Distracted driving has become one of America’s leading causes of preventable car accidents, injuries, and deaths. While this can include any form of risky multi-tasking – from personal grooming and eating or drinking to conversing with passengers or reading maps – it most notably includes text messaging and the use of handheld smart phones. In fact, the National Highway Traffic Safety Administration has cited distracted driving as a national epidemic that killed nearly 4,000 victims in 2016 alone, and which is a leading factor behind recent surges in fatal traffic accidents nationwide.
With such alarming data on distracted driving collected in recent years, many states across the country have taken steps to regulate the use of cell phones behind the wheel. This includes Pennsylvania, which enforces the following laws:
- State law prohibits all drivers from texting while driving.
- Motorists are prohibited from wearing headphones and earbuds while driving.
- Talking on a handheld cell phone is illegal only for commercial drivers.
While there is a texting ban in place in Pennsylvania, it has not been very effective, nor has it been successfully enforced, according to newly released data from the Administrative Office of Pennsylvania Courts. Additionally, unlike other states, Pennsylvania does not have a law regulating handheld cell phone use for non-commercial drivers, meaning cell phone use that isn’t considered texting, such as using apps, e-mail, or placing calls.
Here are some important numbers from the report:
- In 2017, there was an average total of two citations issues for texting and driving per municipality statewide. What’s more, that low total was an increase compared to previous years.
- Between 2013 and 2017, less than 9,000 texting citations were issued under the state’s 2012 texting and driving law. That equates to roughly 8 citations per day in a state where there are more than 9 million licensed motorists.
- While reports indicate that four out of five Americans admit to having used a cell phone while driving in the previous year, just 0.1% of Pennsylvania motorists have ever received a texting citation.
While many criticize police for failing to enforce a law designed to protect the public, law enforcement officials say a large part of the problem stems from a texting law that is too weak to make any substantial impact on driver behavior. When compared to similar legislation against distracted driving in other states, Pennsylvania’s laws fall short because they don’t universally prohibit handheld use of cell-phones. Such a law would subject motorists to citations and penalties for simply using their phone for any reason behind the wheel, and reduce their ability to dispute citations when they do receive a ticket.
Because current laws make it difficult for citations to stick, and for law enforcement to prove a driver was in fact texting while driving, many are calling for tougher legislation. Those efforts aren’t just limited to Pennsylvania either. They’ve been recommended across the board for all states by prominent organizations like the National Safety Council, which calls distracted driving one of the single most pressing dangers on American Roads.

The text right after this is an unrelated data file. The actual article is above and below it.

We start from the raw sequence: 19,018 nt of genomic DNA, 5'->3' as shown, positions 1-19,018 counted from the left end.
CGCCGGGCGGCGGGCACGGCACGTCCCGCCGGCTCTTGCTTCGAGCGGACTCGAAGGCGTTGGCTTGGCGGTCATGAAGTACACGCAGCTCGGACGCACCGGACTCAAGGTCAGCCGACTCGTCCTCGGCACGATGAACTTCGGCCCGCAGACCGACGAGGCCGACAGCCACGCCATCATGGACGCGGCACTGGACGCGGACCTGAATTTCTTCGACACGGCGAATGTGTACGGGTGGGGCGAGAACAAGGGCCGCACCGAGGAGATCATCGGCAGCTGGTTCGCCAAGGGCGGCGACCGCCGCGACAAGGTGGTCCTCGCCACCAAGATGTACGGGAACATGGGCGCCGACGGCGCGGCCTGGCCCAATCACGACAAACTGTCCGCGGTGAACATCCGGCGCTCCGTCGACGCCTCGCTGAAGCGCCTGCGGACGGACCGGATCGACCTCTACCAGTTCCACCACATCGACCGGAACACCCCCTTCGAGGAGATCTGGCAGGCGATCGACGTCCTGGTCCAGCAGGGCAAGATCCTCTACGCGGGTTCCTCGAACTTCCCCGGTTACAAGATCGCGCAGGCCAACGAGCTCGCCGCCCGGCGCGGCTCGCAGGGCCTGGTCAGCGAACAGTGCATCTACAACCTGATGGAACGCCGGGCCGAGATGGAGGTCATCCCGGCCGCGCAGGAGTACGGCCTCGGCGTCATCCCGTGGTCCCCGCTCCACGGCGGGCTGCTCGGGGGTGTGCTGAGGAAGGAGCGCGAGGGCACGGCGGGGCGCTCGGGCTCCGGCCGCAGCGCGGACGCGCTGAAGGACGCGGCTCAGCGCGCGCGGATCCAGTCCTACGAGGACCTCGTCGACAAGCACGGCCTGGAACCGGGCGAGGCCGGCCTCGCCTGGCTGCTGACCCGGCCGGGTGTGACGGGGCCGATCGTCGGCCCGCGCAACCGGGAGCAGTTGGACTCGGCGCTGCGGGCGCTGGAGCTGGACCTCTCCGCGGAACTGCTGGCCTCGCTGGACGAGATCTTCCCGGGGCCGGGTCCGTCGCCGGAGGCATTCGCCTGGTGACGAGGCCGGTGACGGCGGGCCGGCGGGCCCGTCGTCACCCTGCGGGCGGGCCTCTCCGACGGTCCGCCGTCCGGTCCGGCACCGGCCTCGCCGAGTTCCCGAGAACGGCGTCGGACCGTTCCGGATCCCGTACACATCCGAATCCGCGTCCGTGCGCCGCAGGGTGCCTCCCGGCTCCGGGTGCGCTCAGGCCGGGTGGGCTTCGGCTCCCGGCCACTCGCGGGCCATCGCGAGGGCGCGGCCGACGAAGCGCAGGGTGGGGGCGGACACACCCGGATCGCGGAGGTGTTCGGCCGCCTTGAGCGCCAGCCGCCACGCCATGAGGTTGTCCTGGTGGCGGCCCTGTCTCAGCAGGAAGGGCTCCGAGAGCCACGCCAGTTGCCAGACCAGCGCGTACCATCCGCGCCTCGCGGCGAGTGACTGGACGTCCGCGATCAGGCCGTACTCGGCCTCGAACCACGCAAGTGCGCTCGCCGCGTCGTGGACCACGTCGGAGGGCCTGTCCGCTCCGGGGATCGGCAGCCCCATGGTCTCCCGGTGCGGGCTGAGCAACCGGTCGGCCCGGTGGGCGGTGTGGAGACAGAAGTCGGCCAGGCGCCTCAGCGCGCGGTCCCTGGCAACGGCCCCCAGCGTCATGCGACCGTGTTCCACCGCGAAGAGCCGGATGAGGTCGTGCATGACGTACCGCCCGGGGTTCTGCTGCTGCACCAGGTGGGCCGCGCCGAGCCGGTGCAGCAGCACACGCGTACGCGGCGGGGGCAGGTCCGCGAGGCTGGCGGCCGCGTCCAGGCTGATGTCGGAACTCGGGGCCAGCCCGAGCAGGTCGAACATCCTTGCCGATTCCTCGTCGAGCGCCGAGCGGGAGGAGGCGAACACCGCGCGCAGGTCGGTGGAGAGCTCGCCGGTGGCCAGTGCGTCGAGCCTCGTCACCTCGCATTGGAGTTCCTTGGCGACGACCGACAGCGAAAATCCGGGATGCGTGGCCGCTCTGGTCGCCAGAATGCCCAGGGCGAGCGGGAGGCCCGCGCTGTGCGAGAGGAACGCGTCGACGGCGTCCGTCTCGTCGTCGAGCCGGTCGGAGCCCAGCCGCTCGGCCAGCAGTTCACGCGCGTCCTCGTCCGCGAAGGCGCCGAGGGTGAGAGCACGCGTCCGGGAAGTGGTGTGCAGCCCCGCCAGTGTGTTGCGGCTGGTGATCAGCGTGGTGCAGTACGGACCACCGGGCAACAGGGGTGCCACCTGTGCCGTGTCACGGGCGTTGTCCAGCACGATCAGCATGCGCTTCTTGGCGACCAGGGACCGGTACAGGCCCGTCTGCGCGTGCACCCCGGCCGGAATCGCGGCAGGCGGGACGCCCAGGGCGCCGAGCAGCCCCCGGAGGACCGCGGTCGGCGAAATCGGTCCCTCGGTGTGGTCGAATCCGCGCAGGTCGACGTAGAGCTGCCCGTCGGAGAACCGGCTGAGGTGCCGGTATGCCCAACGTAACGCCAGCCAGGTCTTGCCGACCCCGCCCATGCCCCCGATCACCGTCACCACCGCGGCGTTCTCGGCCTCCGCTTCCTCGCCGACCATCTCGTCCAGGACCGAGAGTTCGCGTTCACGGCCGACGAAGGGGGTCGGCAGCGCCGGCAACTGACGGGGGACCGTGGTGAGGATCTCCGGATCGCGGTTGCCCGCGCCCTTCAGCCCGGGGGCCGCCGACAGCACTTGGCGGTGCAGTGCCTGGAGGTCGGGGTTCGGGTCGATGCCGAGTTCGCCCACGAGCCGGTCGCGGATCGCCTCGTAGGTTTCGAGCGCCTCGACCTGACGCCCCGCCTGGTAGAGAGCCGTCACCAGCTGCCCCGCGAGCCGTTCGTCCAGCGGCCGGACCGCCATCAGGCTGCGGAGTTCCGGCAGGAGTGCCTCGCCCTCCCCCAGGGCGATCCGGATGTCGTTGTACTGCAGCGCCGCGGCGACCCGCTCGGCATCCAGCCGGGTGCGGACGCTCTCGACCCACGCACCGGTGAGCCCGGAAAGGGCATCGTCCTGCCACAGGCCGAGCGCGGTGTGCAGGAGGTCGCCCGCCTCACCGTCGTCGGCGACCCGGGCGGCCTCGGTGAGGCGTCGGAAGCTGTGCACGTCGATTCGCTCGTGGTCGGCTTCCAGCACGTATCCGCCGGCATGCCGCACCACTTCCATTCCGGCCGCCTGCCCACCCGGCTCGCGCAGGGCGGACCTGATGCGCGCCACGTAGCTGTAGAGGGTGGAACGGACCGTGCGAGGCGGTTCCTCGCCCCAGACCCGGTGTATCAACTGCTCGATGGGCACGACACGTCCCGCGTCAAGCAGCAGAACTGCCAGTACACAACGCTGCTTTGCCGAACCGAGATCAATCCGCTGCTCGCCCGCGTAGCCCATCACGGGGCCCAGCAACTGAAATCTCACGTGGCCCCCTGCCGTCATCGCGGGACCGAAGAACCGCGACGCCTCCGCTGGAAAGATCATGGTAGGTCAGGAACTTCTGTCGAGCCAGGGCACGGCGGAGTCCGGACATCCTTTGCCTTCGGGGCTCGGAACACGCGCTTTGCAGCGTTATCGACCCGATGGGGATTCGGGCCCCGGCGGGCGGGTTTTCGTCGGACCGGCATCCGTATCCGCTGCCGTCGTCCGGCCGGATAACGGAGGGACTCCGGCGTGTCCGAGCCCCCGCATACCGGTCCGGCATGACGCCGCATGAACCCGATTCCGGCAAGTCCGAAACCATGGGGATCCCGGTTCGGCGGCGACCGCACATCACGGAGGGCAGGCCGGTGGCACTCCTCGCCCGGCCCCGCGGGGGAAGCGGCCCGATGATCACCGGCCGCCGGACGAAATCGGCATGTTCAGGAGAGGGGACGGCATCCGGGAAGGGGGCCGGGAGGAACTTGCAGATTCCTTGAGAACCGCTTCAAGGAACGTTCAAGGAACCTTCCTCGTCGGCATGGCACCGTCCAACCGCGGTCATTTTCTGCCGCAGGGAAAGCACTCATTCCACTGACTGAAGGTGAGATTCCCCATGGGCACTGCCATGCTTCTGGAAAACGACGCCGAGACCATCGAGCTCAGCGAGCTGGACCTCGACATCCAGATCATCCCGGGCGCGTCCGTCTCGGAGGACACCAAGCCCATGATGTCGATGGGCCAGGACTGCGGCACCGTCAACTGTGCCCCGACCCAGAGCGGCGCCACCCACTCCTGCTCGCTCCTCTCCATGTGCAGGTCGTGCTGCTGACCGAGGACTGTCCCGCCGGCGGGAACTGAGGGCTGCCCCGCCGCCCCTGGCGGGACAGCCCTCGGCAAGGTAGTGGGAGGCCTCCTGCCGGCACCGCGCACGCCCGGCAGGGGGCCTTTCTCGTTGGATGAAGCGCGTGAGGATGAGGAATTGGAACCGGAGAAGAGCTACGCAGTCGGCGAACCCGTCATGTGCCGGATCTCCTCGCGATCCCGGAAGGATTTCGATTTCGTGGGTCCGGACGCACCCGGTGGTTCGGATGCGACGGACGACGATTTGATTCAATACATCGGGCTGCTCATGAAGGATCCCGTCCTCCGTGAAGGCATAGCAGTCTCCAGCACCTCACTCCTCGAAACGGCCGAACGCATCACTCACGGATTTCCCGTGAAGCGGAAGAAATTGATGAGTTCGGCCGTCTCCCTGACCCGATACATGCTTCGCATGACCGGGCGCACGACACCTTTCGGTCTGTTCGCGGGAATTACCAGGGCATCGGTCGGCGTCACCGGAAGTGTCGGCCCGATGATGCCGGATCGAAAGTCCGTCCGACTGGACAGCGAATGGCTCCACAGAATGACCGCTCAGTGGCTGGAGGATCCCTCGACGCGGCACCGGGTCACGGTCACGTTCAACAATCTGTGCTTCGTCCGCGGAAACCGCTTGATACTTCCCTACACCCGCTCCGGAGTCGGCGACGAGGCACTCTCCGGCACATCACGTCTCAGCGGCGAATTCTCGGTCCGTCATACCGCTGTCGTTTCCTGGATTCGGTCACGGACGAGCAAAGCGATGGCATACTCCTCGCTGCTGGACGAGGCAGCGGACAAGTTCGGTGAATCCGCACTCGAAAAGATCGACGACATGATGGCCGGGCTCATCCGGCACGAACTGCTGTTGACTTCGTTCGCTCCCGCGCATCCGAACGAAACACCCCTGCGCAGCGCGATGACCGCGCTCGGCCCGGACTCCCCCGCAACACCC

Distracted Driving & Victims’ Rights
While there is still a great deal of work to be done before texting laws in Pennsylvania and other states are strengthened, the fact remains that there is ample evidence about the dangers of distracted driving. Statistics from the NHTSA have consistently shown this over the years:
- In 2016, 9% of all fatal crashes involved driver distraction, a year when more than 3,400 victims were killed and nearly 400,000 injured in distracted driving accidents.
- Texting while driving makes a motorists as much as 23 times more likely to crash.
- Taking your eyes off the road to read or compose a text while driving 55 mph is equivalent to driving the length of a 100-yard football field – blindfolded.
- Texting and cell phone use are considered the most dangerous form of distracted driving, as they command a motorist’s attention in multiple ways (visual, manual, and cognitive).
With data and statistics as overwhelming as these, it is clear that even though drivers may escape citations for texting while driving, they are still engaging in a negligent acts that explicitly violates their legal obligation to safely operate a motor vehicle. As such, they can be held liable by victims who they harm in preventable car accidents
At Shrager & Sachs, our Philadelphia car accident lawyers have extensive experience fighting for clients who were injured in car accidents involving distracted drivers – accidents that could and should have been prevented. Because personal injury cases focus on negligence, our attorneys emphasize the negligence of texting behind the wheel, and the rights of victims who deserve full and fair compensation for damages they did not bring upon themselves.
If you have questions about your rights and the personal injury claim process, or would like to learn more about how we can fight for the financial recovery you deserve, contact us for a free consultation.